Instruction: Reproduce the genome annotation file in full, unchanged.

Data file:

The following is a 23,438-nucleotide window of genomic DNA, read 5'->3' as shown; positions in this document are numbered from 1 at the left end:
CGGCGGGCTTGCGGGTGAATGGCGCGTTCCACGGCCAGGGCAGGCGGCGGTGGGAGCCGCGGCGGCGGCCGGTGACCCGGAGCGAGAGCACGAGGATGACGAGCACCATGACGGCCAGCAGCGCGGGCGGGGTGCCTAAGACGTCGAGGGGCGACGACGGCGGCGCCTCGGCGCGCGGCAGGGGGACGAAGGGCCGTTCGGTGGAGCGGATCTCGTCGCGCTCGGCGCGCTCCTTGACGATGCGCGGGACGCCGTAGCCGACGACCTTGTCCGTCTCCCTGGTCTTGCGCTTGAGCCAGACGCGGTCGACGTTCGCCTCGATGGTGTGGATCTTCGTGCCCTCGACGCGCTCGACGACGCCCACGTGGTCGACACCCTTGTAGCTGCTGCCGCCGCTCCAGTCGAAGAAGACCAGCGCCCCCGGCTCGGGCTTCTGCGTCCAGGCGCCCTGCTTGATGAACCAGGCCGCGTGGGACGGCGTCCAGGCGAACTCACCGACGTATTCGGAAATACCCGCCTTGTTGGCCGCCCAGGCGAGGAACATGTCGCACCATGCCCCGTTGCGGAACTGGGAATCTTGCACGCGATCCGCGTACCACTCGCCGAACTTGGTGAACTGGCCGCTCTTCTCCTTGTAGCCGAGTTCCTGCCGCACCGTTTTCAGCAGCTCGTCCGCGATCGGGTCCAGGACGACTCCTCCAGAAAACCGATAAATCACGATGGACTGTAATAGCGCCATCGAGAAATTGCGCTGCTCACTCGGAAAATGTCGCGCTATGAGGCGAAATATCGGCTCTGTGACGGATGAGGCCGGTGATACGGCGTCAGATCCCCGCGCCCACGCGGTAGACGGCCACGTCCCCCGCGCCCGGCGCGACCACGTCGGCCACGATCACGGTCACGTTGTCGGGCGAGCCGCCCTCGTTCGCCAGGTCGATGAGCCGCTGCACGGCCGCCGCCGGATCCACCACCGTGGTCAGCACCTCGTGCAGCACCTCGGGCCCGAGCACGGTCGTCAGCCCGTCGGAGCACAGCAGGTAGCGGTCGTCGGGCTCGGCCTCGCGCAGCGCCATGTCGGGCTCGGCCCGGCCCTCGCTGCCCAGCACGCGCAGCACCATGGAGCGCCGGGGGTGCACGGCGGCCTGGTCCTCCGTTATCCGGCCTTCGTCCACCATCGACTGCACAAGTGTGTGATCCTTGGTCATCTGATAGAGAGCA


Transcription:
The following is a 23,438-nucleotide window of genomic DNA, read 5'->3' as shown; positions in this document are numbered from 1 at the left end:
CGGCGGGCTTGCGGGTGAATGGCGCGTTCCACGGCCAGGGCAGGCGGCGGTGGGAGCCGCGGCGGCGGCCGGTGACCCGGAGCGAGAGCACGAGGATGACGAGCACCATGACGGCCAGCAGCGCGGGCGGGGTGCCTAAGACGTCGAGGGGCGACGACGGCGGCGCCTCGGCGCGCGGCAGGGGGACGAAGGGCCGTTCGGTGGAGCGGATCTCGTCGCGCTCGGCGCGCTCCTTGACGATGCGCGGGACGCCGTAGCCGACGACCTTGTCCGTCTCCCTGGTCTTGCGCTTGAGCCAGACGCGGTCGACGTTCGCCTCGATGGTGTGGATCTTCGTGCCCTCGACGCGCTCGACGACGCCCACGTGGTCGACACCCTTGTAGCTGCTGCCGCCGCTCCAGTCGAAGAAGACCAGCGCCCCCGGCTCGGGCTTCTGCGTCCAGGCGCCCTGCTTGATGAACCAGGCCGCGTGGGACGGCGTCCAGGCGAACTCACCGACGTATTCGGAAATACCCGCCTTGTTGGCCGCCCAGGCGAGGAACATGTCGCACCATGCCCCGTTGCGGAACTGGGAATCTTGCACGCGATCCGCGTACCACTCGCCGAACTTGGTGAACTGGCCGCTCTTCTCCTTGTAGCCGAGTTCCTGCCGCACCGTTTTCAGCAGCTCGTCCGCGATCGGGTCCAGGACGACTCCTCCAGAAAACCGATAAATCACGATGGACTGTAATAGCGCCATCGAGAAATTGCGCTGCTCACTCGGAAAATGTCGCGCTATGAGGCGAAATATCGGCTCTGTGACGGATGAGGCCGGTGATACGGCGTCAGATCCCCGCGCCCACGCGGTAGACGGCCACGTCCCCCGCGCCCGGCGCGACCACGTCGGCCACGATCACGGTCACGTTGTCGGGCGAGCCGCCCTCGTTCGCCAGGTCGATGAGCCGCTGCACGGCCGCCGCCGGATCCACCACCGTGGTCAGCACCTCGTGCAGCACCTCGGGCCCGAGCACGGTCGTCAGCCCGTCGGAGCACAGCAGGTAGCGGTCGTCGGGCTCGGCCTCGCGCAGCGCCATGTCGGGCTCGGCCCGGCCCTCGCTGCCCAGCACGCGCAGCACCATGGAGCGCCGGGGGTGCACGGCGGCCTGGTCCTCCGTTATCCGGCCTTCGTCCACCATCGACTGCACAAGTGTGTGATCCTTGGTCATCTGATAGAGAGCA